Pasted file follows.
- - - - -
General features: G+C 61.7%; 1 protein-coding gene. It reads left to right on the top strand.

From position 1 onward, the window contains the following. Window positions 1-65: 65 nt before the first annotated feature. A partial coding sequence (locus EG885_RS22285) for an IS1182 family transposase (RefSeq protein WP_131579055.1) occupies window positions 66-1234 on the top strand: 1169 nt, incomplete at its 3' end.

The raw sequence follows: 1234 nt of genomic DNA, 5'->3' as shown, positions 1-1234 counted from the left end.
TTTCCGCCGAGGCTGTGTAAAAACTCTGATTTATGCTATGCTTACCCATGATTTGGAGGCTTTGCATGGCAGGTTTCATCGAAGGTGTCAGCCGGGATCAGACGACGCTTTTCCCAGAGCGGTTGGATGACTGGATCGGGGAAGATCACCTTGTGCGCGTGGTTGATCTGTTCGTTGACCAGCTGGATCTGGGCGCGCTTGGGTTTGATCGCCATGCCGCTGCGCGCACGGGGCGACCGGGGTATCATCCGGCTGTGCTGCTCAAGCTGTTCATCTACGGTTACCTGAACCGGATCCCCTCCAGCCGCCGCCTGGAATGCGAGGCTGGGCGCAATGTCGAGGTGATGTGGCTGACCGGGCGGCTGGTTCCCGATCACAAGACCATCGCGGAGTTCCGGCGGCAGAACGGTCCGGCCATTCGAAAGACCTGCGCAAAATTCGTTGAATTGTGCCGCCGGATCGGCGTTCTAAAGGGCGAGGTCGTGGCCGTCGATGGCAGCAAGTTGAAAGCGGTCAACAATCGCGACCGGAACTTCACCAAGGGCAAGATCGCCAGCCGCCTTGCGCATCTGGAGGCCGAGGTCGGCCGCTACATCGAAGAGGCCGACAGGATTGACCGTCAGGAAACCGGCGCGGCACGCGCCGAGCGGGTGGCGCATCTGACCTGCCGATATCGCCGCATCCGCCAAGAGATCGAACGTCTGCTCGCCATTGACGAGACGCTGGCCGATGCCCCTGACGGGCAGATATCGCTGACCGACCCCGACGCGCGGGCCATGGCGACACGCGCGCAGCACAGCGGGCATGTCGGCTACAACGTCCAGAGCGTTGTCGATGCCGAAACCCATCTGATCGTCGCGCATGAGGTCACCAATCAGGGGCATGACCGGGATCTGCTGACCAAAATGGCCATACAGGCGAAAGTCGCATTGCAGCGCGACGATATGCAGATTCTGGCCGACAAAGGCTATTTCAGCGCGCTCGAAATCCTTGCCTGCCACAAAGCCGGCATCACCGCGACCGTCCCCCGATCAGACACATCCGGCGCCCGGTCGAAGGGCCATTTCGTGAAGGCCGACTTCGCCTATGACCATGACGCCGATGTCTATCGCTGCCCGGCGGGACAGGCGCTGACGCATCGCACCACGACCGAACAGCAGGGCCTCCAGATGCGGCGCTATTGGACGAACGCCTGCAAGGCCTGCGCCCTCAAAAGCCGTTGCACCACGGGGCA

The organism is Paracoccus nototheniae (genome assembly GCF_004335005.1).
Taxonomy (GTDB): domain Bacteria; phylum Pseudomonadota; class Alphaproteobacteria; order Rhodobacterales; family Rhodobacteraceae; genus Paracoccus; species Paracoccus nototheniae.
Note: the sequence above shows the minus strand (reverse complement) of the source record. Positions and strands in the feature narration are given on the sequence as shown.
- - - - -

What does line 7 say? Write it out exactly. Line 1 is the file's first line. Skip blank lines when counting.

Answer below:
Note: the sequence above shows the minus strand (reverse complement) of the source record. Positions and strands in the feature narration are given on the sequence as shown.